What To Do If Your Partner Thinks You're Selfish


If you've ever wondered, "Am I selfish?" you're not alone— it can be really difficult to judge how self-absorbed we're being. And to be honest, everyone I know has been really selfish at times, myself very much included. When work is crazy, when you're feeling low, when stress levels are high, lots of situations can bring out the selfishness in us. And it can do some real damage to our relationships, especially if our partner starts to notice and feel neglected.

Now, a certain amount of selfishness can be really healthy— and even make us better partners. "Our willingness to engage in a compassionate and fearless relationship with ourselves sets the stage for our intimate relationships, helping us to be trusting, trustworthy, engaged, and empowered in love," Dr. Alexandra Solomon, licensed clinical psychologist and author of Loving Bravely: 20 Lessons of Self-Discovery to Help You Get the Love You Want, tells Bustle. But it's sometimes hard to tell when self-protection and self-care crosses a boundary. You need to be willing to admit that you may have become more self-absorbed without realizing it even happening.

First things, however, is to get a good overview of the situation. Here are some helpful steps to take:

1. Listen To Your Partner

First off, depending on your partner, it may be a big deal that they're bringing this up. It could have been brewing for a while. So let them get everything off their chest, before you jump on the defensive. Even if they're a little ranting or rambling, give them some room to let it happen.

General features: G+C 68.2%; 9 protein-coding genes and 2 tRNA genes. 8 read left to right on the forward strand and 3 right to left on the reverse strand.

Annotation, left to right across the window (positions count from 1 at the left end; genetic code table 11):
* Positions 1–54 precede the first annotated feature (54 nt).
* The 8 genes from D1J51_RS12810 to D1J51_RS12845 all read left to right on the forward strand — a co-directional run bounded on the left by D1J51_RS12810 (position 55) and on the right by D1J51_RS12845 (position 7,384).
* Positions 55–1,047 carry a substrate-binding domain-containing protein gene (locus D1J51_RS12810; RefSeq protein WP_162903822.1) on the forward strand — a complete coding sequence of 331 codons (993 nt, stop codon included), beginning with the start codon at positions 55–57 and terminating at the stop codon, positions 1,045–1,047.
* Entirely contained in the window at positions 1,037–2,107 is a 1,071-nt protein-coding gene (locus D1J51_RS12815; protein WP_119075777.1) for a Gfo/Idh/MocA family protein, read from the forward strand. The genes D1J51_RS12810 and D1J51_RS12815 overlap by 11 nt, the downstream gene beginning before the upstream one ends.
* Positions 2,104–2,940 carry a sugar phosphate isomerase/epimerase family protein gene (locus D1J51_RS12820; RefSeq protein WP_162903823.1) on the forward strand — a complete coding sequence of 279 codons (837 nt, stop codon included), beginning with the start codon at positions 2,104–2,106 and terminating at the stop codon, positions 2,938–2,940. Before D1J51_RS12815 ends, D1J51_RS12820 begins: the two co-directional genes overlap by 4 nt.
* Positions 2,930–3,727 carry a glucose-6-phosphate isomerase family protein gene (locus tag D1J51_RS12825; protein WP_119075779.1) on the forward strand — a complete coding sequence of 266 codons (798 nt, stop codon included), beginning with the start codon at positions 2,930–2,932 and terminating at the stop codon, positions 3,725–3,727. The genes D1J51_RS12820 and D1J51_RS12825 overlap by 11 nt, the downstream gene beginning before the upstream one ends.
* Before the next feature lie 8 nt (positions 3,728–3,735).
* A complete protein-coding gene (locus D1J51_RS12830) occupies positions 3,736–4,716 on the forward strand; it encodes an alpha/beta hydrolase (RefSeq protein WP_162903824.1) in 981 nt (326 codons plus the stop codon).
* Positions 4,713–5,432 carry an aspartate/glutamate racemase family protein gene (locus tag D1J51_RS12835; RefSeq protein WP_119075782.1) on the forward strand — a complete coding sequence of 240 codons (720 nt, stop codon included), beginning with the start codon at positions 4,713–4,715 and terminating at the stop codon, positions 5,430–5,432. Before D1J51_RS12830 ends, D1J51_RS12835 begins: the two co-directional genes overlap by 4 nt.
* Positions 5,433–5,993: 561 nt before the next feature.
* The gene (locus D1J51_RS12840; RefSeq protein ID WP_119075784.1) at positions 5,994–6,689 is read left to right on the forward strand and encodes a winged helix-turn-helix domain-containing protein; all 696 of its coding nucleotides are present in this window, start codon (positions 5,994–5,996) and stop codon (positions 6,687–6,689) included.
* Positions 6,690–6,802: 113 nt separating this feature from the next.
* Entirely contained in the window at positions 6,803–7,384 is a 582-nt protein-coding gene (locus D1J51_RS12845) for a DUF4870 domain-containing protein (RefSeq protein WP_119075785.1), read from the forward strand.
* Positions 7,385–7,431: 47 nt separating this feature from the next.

2. Assess Your Behavior

Before you say anything, try to do a quick assessment. Have you been selfish? Or are you just acting normally, but your partner is having a hard time with it or being overly critical? It could easily be either, so you need to be honest with yourself. “Taking time for ourselves may seem selfish, as though we're avoiding our partner,” clinical hypnotherapist, author and educator Rachel Astarte, who offers transformational coaching for individuals and couples at Healing Arts New York, tells Bustle. “In reality, brief periods of solitude recharge our soul batteries and allow us to give even more to our partners and to the relationship itself.” But you need to decide for yourself what's really been going on.

3. Explain Your Behavior

Without getting defensive or angry, explain your point of view. Maybe you were seeing your behavior as necessary — or not really think about it all — but now you can see why it was hard for your partner. "The best thing you can do if your partner has a problem with your need for time on your own is to sit down and make your needs known," relationship therapist Aimee Hartstein, LCSW tells Bustle. "Don't feel guilty and don't apologize. Explain that you love your partner and just because you need to do things on your own shouldn't take anything away from them or your relationship." It's a tough balance between being open but not backing down.

4. Be Open To Criticism

Despite the best of intentions, it may be that you've been behaving in a way that you didn't even realize. You need to find a compromise, but that's going to take responsibility for your partner feeling the way they are now. Even if you didn't mean to — even if you didn't actually do anything wrong — your partner is feeling this way for a reason and you need to own your role in that.

Of course, there's always the chance that your partner is controlling or is gaslighting you. That's why being self-aware and giving on honest critique of you're behavior is so important. If it's part of a larger pattern of emotional manipulation, then you need to own it and face up to the fact that you're in an unhealthy relationship. But if you have been neglecting your partner, you need to deal with that too.

It can hard to be judge our own level of selfishness — partly because we so often see our own behavior as totally justified, even when it's not. But try not to get defensive and assess the situation instead, it's the best way to get through it.